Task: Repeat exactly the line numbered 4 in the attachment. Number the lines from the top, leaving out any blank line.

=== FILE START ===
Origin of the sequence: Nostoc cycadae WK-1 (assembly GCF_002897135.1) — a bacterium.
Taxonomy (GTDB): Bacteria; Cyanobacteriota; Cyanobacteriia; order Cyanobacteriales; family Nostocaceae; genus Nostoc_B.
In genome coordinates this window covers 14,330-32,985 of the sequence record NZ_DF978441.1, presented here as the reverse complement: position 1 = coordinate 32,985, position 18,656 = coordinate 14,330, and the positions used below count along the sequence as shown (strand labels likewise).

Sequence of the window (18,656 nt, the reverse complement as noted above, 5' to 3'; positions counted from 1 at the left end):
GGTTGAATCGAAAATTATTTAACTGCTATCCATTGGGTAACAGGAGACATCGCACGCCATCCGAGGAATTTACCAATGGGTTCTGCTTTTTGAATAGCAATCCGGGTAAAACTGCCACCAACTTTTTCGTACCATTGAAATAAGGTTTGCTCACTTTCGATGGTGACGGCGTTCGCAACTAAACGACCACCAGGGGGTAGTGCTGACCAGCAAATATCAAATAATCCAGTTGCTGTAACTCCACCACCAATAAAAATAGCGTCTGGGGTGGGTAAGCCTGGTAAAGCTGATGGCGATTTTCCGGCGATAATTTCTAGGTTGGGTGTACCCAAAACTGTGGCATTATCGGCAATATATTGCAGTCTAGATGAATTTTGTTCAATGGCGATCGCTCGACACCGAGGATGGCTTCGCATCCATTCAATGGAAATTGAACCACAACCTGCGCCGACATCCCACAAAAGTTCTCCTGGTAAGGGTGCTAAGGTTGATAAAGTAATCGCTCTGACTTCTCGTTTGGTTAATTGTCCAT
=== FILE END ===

Sequence of the window (18,656 nt, the reverse complement as noted above, 5' to 3'; positions counted from 1 at the left end):